"From a desire," writes he, "that the statements be full, fair, calm, and argumentative, without asperity or any thing more irritating in the comments than the narration of facts, which expose unfounded charges and assertions, does itself produce, I have wished that the letter to Mr. Pinckney may be revised over and over again. Much depends upon it, as it relates to our

selves and in the eyes of the world, whatever may be the effect, as it respects the governing powers of France."

The letter to Mr. Pinckney, with its accompanying documents, was laid before Congress on the 19th of January (1797,) to be transmitted to that minister. "The immediate object of his mission," says Washington in a special message, “was to make that government such explanations of the principles and conduct of our own, as by manifesting our good faith, might remove all jealousy and discontent, and maintain that harmony and good understanding with the French Republic, which it has been my constant solicitude to preserve. A government which required only a knowledge of the truth to justify its measures, could but be anxious to have this fully and frankly displayed."

In the month of February the votes taken at the recent election were opened and counted in Congress ; when Mr. Adams, having the highest number, was declared President, and Mr. Jefferson, having the next number, Vice President; their term of four years to commence on the 4th of March next ensuing.

Washington now began to count the days and hours that intervened between him and his retirement. On the day preceding it, he writes to his old fellow-soldier and political coadjutor, Henry Knox: "To the wearied traveller, who sees a resting place, and is bending his body to lean thereon, I now compare myself; but to be suffered to do this in peace, is too much to be endured by some. To misrepresent my motives, to reprobate my politics, and to weaken the confidence which has been reposed in my administration, are objects which cannot be relinquished by those who will be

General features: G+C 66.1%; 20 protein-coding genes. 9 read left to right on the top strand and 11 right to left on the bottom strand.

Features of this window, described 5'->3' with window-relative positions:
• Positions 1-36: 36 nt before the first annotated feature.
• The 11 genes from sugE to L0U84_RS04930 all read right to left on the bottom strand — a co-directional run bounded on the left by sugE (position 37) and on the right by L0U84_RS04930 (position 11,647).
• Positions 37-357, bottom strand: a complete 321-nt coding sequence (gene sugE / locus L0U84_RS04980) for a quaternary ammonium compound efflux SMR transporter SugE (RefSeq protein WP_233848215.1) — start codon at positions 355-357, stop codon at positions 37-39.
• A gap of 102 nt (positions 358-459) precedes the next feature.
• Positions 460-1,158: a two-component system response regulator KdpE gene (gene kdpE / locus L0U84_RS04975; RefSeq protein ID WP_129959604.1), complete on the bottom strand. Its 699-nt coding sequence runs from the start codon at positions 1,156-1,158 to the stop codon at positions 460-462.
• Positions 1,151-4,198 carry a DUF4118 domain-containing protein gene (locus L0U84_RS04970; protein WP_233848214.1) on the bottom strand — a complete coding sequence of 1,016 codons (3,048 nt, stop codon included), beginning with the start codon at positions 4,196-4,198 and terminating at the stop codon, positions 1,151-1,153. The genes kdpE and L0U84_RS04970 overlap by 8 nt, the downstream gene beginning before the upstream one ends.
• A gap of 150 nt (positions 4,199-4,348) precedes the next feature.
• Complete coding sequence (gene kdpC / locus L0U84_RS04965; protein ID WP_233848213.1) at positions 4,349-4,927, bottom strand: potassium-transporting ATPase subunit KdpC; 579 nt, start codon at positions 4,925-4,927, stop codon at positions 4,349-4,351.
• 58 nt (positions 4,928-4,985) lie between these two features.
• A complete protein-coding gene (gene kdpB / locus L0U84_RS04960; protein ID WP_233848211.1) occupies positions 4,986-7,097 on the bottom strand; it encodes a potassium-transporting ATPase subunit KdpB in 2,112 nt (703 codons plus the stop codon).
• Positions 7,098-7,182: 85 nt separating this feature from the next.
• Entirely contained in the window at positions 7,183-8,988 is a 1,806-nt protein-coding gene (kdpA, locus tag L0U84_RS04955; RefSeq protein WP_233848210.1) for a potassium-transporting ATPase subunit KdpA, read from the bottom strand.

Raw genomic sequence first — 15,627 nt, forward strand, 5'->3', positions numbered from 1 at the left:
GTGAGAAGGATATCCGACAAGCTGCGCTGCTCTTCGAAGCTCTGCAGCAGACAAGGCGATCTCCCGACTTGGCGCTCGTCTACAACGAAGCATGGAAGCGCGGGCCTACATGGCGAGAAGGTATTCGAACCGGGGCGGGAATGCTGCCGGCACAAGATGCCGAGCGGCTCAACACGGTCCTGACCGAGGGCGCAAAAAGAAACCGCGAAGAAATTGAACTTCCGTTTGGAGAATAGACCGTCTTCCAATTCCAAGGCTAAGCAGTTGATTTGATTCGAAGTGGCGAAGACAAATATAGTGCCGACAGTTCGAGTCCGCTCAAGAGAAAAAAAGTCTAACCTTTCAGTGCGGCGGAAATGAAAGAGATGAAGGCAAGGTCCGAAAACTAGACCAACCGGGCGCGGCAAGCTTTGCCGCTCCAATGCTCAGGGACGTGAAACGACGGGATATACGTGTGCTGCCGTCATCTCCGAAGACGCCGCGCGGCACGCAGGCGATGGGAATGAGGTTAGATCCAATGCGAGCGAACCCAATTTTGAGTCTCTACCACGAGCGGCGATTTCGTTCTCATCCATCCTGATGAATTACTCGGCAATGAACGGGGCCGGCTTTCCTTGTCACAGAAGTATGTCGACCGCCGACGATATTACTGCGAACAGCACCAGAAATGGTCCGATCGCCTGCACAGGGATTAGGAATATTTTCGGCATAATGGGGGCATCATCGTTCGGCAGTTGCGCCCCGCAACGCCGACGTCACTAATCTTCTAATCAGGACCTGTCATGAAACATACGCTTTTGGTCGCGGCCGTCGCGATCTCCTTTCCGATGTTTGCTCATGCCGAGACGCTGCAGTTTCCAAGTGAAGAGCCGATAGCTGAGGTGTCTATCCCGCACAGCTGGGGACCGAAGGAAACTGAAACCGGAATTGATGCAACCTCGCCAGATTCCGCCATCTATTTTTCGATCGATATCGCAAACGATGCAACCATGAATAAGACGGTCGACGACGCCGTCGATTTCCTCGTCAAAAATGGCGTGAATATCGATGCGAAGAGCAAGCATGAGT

satisfied with nothing short of a change in our political system. The consolation, however, which results from conscious rectitude, and the approving voice of my country, unequivocally expressed by its representatives, deprive their sting of its poison, and place in the same point of view, both the weakness and malignity of their efforts.


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Although the prospect of retirement is most grateful to my soul, and I have not a wish to mix again in the great world, or to partake in its politics, yet I am not without my regrets at parting with (perhaps never more to meet) the few intimates whom I love, and among these, be assured, you are one, The remainder of my life, which in the course of nature cannot be long, will be occupied in rural amusements; and though I shall seclude myself as much as possible, from the noisy and bustling world, none would, more than myself, be regaled by the company of those I esteem, at Mount Vernon; more than twenty miles from which, after I arrive there, it is not likely that I shall ever be."

On the morning of the 3d of March, the last day of his official career, Washington addressed a letter to the Secretary of State on the subject of the spurious letters, heretofore mentioned,* first published by the British in 1776, and subsequently republished during his administration, by some of his political enemies. He had suffered every attack on his executive conduct to pass unnoticed while he remained in public life, but conceived it a justice due to his character solemnly to pronounce those letters a base forgery, and he desired that * Life of Washington, vol. iii., 8vo. p. 360, 361.